Ξ August 6th, 2009 | → 2 Comments | ∇ A Day at a Time, Tasting Notes, Wine History, Wine News, Winemakers, Wineries |
PS I Love You, Petite Sirah’s highly motivated advocacy group, held their 7th Annual Petite Sirah Symposium and tasting at Concannon Vineyard August 4th. I was invited to attend the Media Tasting by the organization’s executive director Jo Diaz (also of Diaz Communications and Juicy Tales). I knew I would be away on vacation in the San Juan Islands of Washington State on that date but the draw of event proved irresistible. That, and the simple fact you don’t turn down an invite from Jo. I cut my vacation short, hopped on a plane, and was at Concannon Vineyard outside of Livermore Tuesday morning, well before the Media Tasting was to begin. As a wine lover with very little understanding of Petite Sirah or of its producers, it was too good an opportunity to ignore. And I am very glad I attended!
I had tried single varietal bottlings of Petite Sirah (or Durif, as it is also now known. Long story! For a good write up please see Dennis Fife’s article) in the past, all of it from the supermarket. Routinely disappointed, I simply didn’t understand what all the fuss was about. Often the wines were flabby, big fruit monsters with little finesse or complexity, no acid or vigorous tannin, especially when purchased at a lower price point, and when sourced from larger AVAs, the Central Coast, for example. Long known principally as a grape used to fix or modify other varieties, some larger producers, by blending Petite Sirah fruit harvested from around the state, have done the grape’s reputation no favors as a stand-alone variety. Like much of low-end Pinotage, another little known, easily ruined grape, the drinking experience can be positively awful. But when I took a look at PS I Love You’s impressive membership roster of wineries producing at least one variety bottling, I must say I suspected I was in for a brutally honest reeducation, the kind of comeuppance in which every wine writer ought to delight.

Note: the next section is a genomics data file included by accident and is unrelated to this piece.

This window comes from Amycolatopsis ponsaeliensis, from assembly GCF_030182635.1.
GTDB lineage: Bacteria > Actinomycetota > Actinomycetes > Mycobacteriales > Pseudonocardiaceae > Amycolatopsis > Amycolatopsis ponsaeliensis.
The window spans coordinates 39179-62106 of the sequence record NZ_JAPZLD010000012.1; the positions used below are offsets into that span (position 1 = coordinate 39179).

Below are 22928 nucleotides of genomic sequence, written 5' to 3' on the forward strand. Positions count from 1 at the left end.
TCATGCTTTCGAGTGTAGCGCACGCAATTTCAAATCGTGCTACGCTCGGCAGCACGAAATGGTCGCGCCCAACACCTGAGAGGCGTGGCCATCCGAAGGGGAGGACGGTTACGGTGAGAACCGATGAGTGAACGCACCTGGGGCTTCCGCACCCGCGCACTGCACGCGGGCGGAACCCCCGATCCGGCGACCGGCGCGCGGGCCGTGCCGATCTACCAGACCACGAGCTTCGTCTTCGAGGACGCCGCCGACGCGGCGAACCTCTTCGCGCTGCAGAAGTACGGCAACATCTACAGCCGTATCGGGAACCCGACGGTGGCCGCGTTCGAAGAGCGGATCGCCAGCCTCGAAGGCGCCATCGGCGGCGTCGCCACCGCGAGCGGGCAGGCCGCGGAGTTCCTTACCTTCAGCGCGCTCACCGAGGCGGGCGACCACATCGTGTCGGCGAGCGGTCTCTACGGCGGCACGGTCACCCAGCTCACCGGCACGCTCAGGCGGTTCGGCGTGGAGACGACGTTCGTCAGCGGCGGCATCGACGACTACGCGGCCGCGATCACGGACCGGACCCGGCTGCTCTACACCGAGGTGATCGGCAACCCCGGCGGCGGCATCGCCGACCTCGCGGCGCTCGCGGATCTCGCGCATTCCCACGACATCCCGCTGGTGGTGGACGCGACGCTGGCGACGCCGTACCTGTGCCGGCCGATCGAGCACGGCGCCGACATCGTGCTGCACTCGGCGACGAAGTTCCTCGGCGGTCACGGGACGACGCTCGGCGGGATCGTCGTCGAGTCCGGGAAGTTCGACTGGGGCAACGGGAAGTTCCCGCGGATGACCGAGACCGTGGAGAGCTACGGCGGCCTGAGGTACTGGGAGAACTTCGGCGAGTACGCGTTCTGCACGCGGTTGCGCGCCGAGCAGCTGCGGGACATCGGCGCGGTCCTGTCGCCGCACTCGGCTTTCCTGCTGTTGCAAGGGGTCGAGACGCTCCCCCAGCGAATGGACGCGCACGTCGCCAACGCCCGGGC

The first question I had, when confronted by this extraordinary member’s list was why were there so few Petite Sirahs in the supermarket? Even in better markets with well-regarded wine selections, I could rarely find more than two or three producers, even then almost always from the usual suspects. And they would be shelved below the Syrahs and at some remove from the monotonous ocean of Cabernet. I can honestly say I am no closer to understanding why after having now been floored by the excellence of the wines I tasted at the Symposium. The experience was not unlike that of opening the door to a long-forgotten room at a museum. Ah! So this is where we put the American Wine History display.
And what a history is enjoyed by this grape. Indeed, one of the finest wines I tasted was from the former site of the PS I Love You Symposium, the venerable Fopianno Vineyards where Petite Sirah has been grown for decades. I was to enjoy their ‘03 Russian River Estate Reserve in the presence of the winemaker, Natalie West. The wine was young, with a bright acidic finish, firm tannins, and just a hint of oak rounding out the finish. Ms. West explained she uses only 20% new oak. For me wine is all about structure. This wine had it.